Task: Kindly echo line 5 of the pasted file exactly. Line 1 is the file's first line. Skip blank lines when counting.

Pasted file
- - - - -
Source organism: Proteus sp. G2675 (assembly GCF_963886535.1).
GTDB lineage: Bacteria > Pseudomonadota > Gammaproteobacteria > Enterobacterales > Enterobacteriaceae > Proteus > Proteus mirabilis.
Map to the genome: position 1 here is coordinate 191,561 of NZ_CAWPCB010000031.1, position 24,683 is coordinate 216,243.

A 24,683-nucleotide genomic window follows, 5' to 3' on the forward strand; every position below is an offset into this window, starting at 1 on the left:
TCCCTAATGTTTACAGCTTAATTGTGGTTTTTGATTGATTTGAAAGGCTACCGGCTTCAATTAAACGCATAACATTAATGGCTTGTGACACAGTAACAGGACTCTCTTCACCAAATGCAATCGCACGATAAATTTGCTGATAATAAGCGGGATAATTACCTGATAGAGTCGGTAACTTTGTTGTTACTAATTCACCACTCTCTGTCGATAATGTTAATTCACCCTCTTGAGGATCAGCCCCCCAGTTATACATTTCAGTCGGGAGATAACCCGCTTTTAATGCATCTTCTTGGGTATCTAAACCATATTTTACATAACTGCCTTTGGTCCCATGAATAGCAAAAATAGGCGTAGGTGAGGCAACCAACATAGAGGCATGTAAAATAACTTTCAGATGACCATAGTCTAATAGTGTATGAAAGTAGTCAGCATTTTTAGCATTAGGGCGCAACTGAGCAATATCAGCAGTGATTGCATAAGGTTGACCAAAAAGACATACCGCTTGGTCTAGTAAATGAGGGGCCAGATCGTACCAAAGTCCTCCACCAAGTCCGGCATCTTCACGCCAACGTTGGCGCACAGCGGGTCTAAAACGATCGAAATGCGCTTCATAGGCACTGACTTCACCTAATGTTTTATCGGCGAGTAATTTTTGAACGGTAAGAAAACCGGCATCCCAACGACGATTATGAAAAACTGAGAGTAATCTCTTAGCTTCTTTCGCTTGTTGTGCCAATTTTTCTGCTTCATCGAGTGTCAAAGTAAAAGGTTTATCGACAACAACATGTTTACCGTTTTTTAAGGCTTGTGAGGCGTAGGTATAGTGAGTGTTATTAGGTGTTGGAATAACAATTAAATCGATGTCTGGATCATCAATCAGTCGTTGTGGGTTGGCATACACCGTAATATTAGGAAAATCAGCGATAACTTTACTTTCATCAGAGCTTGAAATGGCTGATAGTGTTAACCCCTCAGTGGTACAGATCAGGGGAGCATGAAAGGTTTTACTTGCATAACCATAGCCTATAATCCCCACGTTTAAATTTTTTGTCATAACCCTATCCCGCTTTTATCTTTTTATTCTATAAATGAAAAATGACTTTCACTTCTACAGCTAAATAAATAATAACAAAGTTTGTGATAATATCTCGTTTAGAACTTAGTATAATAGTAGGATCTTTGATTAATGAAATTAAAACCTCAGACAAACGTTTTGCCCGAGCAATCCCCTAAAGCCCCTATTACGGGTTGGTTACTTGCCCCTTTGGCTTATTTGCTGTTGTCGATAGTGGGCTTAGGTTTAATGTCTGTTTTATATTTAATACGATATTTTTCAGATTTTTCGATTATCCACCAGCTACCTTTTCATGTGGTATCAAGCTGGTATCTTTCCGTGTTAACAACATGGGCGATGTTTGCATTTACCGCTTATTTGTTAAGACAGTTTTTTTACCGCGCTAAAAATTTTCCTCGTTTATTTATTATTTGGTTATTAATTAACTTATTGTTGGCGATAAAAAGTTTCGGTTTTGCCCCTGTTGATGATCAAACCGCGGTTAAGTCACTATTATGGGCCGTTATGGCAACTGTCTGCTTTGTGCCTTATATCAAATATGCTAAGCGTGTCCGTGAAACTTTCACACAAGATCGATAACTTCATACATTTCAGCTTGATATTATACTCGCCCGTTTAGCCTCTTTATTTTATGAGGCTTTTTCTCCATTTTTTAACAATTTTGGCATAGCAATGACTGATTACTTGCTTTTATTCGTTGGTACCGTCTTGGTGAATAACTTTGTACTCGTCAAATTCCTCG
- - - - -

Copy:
TCCCTAATGTTTACAGCTTAATTGTGGTTTTTGATTGATTTGAAAGGCTACCGGCTTCAATTAAACGCATAACATTAATGGCTTGTGACACAGTAACAGGACTCTCTTCACCAAATGCAATCGCACGATAAATTTGCTGATAATAAGCGGGATAATTACCTGATAGAGTCGGTAACTTTGTTGTTACTAATTCACCACTCTCTGTCGATAATGTTAATTCACCCTCTTGAGGATCAGCCCCCCAGTTATACATTTCAGTCGGGAGATAACCCGCTTTTAATGCATCTTCTTGGGTATCTAAACCATATTTTACATAACTGCCTTTGGTCCCATGAATAGCAAAAATAGGCGTAGGTGAGGCAACCAACATAGAGGCATGTAAAATAACTTTCAGATGACCATAGTCTAATAGTGTATGAAAGTAGTCAGCATTTTTAGCATTAGGGCGCAACTGAGCAATATCAGCAGTGATTGCATAAGGTTGACCAAAAAGACATACCGCTTGGTCTAGTAAATGAGGGGCCAGATCGTACCAAAGTCCTCCACCAAGTCCGGCATCTTCACGCCAACGTTGGCGCACAGCGGGTCTAAAACGATCGAAATGCGCTTCATAGGCACTGACTTCACCTAATGTTTTATCGGCGAGTAATTTTTGAACGGTAAGAAAACCGGCATCCCAACGACGATTATGAAAAACTGAGAGTAATCTCTTAGCTTCTTTCGCTTGTTGTGCCAATTTTTCTGCTTCATCGAGTGTCAAAGTAAAAGGTTTATCGACAACAACATGTTTACCGTTTTTTAAGGCTTGTGAGGCGTAGGTATAGTGAGTGTTATTAGGTGTTGGAATAACAATTAAATCGATGTCTGGATCATCAATCAGTCGTTGTGGGTTGGCATACACCGTAATATTAGGAAAATCAGCGATAACTTTACTTTCATCAGAGCTTGAAATGGCTGATAGTGTTAACCCCTCAGTGGTACAGATCAGGGGAGCATGAAAGGTTTTACTTGCATAACCATAGCCTATAATCCCCACGTTTAAATTTTTTGTCATAACCCTATCCCGCTTTTATCTTTTTATTCTATAAATGAAAAATGACTTTCACTTCTACAGCTAAATAAATAATAACAAAGTTTGTGATAATATCTCGTTTAGAACTTAGTATAATAGTAGGATCTTTGATTAATGAAATTAAAACCTCAGACAAACGTTTTGCCCGAGCAATCCCCTAAAGCCCCTATTACGGGTTGGTTACTTGCCCCTTTGGCTTATTTGCTGTTGTCGATAGTGGGCTTAGGTTTAATGTCTGTTTTATATTTAATACGATATTTTTCAGATTTTTCGATTATCCACCAGCTACCTTTTCATGTGGTATCAAGCTGGTATCTTTCCGTGTTAACAACATGGGCGATGTTTGCATTTACCGCTTATTTGTTAAGACAGTTTTTTTACCGCGCTAAAAATTTTCCTCGTTTATTTATTATTTGGTTATTAATTAACTTATTGTTGGCGATAAAAAGTTTCGGTTTTGCCCCTGTTGATGATCAAACCGCGGTTAAGTCACTATTATGGGCCGTTATGGCAACTGTCTGCTTTGTGCCTTATATCAAATATGCTAAGCGTGTCCGTGAAACTTTCACACAAGATCGATAACTTCATACATTTCAGCTTGATATTATACTCGCCCGTTTAGCCTCTTTATTTTATGAGGCTTTTTCTCCATTTTTTAACAATTTTGGCATAGCAATGACTGATTACTTGCTTTTATTCGTTGGTACCGTCTTGGTGAATAACTTTGTACTCGTCAAATTCCTCG